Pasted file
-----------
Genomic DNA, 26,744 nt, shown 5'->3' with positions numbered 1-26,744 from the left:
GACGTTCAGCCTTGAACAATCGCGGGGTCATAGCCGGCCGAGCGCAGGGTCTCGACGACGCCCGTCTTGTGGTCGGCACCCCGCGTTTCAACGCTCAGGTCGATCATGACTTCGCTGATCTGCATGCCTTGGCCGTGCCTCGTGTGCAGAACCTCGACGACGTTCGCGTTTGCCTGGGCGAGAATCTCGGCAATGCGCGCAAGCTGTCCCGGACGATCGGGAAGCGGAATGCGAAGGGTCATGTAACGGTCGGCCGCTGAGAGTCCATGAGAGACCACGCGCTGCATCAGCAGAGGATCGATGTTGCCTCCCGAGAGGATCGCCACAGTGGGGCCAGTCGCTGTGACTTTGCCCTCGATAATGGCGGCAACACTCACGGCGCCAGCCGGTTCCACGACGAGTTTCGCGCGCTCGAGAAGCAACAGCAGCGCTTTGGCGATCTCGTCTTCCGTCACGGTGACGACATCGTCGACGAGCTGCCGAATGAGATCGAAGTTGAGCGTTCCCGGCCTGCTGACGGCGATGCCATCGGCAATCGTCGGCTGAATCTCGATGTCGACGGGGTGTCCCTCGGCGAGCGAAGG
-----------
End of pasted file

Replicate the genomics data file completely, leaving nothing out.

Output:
Genomic DNA, 26,744 nt, shown 5'->3' with positions numbered 1-26,744 from the left:
GACGTTCAGCCTTGAACAATCGCGGGGTCATAGCCGGCCGAGCGCAGGGTCTCGACGACGCCCGTCTTGTGGTCGGCACCCCGCGTTTCAACGCTCAGGTCGATCATGACTTCGCTGATCTGCATGCCTTGGCCGTGCCTCGTGTGCAGAACCTCGACGACGTTCGCGTTTGCCTGGGCGAGAATCTCGGCAATGCGCGCAAGCTGTCCCGGACGATCGGGAAGCGGAATGCGAAGGGTCATGTAACGGTCGGCCGCTGAGAGTCCATGAGAGACCACGCGCTGCATCAGCAGAGGATCGATGTTGCCTCCCGAGAGGATCGCCACAGTGGGGCCAGTCGCTGTGACTTTGCCCTCGATAATGGCGGCAACACTCACGGCGCCAGCCGGTTCCACGACGAGTTTCGCGCGCTCGAGAAGCAACAGCAGCGCTTTGGCGATCTCGTCTTCCGTCACGGTGACGACATCGTCGACGAGCTGCCGAATGAGATCGAAGTTGAGCGTTCCCGGCCTGCTGACGGCGATGCCATCGGCAATCGTCGGCTGAATCTCGATGTCGACGGGGTGTCCCTCGGCGAGCGAAGG